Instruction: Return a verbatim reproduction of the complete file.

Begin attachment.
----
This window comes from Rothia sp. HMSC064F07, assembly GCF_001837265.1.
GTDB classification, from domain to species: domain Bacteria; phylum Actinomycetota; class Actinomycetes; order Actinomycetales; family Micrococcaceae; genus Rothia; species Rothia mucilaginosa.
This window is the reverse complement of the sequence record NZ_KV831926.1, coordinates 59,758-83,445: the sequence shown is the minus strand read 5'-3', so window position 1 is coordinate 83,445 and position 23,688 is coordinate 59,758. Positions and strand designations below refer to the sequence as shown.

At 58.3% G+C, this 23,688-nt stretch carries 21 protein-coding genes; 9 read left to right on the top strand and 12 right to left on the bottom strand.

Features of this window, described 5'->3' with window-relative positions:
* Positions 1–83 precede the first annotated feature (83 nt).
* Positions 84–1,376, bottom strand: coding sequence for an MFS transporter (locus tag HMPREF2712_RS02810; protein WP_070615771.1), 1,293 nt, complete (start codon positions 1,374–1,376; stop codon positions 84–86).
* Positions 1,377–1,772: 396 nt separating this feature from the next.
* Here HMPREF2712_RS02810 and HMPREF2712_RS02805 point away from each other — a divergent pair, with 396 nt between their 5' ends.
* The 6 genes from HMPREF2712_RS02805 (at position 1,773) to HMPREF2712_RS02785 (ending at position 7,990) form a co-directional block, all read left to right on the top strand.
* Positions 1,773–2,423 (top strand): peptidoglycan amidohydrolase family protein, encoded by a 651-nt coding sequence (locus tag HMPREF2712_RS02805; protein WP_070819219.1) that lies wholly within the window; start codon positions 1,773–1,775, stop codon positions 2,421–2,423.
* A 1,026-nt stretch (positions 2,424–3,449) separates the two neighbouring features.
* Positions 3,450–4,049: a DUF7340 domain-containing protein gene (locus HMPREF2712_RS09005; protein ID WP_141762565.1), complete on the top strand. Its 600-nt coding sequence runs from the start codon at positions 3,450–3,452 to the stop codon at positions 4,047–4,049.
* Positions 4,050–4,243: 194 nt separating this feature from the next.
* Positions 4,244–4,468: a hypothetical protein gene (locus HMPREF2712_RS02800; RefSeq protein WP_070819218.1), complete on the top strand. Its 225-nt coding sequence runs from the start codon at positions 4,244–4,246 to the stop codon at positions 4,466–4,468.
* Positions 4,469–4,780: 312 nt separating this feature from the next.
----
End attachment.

This window comes from Rothia sp. HMSC064F07, assembly GCF_001837265.1.
GTDB classification, from domain to species: domain Bacteria; phylum Actinomycetota; class Actinomycetes; order Actinomycetales; family Micrococcaceae; genus Rothia; species Rothia mucilaginosa.
This window is the reverse complement of the sequence record NZ_KV831926.1, coordinates 59,758-83,445: the sequence shown is the minus strand read 5'-3', so window position 1 is coordinate 83,445 and position 23,688 is coordinate 59,758. Positions and strand designations below refer to the sequence as shown.

At 58.3% G+C, this 23,688-nt stretch carries 21 protein-coding genes; 9 read left to right on the top strand and 12 right to left on the bottom strand.

Features of this window, described 5'->3' with window-relative positions:
* Positions 1–83 precede the first annotated feature (83 nt).
* Positions 84–1,376, bottom strand: coding sequence for an MFS transporter (locus tag HMPREF2712_RS02810; protein WP_070615771.1), 1,293 nt, complete (start codon positions 1,374–1,376; stop codon positions 84–86).
* Positions 1,377–1,772: 396 nt separating this feature from the next.
* Here HMPREF2712_RS02810 and HMPREF2712_RS02805 point away from each other — a divergent pair, with 396 nt between their 5' ends.
* The 6 genes from HMPREF2712_RS02805 (at position 1,773) to HMPREF2712_RS02785 (ending at position 7,990) form a co-directional block, all read left to right on the top strand.
* Positions 1,773–2,423 (top strand): peptidoglycan amidohydrolase family protein, encoded by a 651-nt coding sequence (locus tag HMPREF2712_RS02805; protein WP_070819219.1) that lies wholly within the window; start codon positions 1,773–1,775, stop codon positions 2,421–2,423.
* A 1,026-nt stretch (positions 2,424–3,449) separates the two neighbouring features.
* Positions 3,450–4,049: a DUF7340 domain-containing protein gene (locus HMPREF2712_RS09005; protein ID WP_141762565.1), complete on the top strand. Its 600-nt coding sequence runs from the start codon at positions 3,450–3,452 to the stop codon at positions 4,047–4,049.
* Positions 4,050–4,243: 194 nt separating this feature from the next.
* Positions 4,244–4,468: a hypothetical protein gene (locus HMPREF2712_RS02800; RefSeq protein WP_070819218.1), complete on the top strand. Its 225-nt coding sequence runs from the start codon at positions 4,244–4,246 to the stop codon at positions 4,466–4,468.
* Positions 4,469–4,780: 312 nt separating this feature from the next.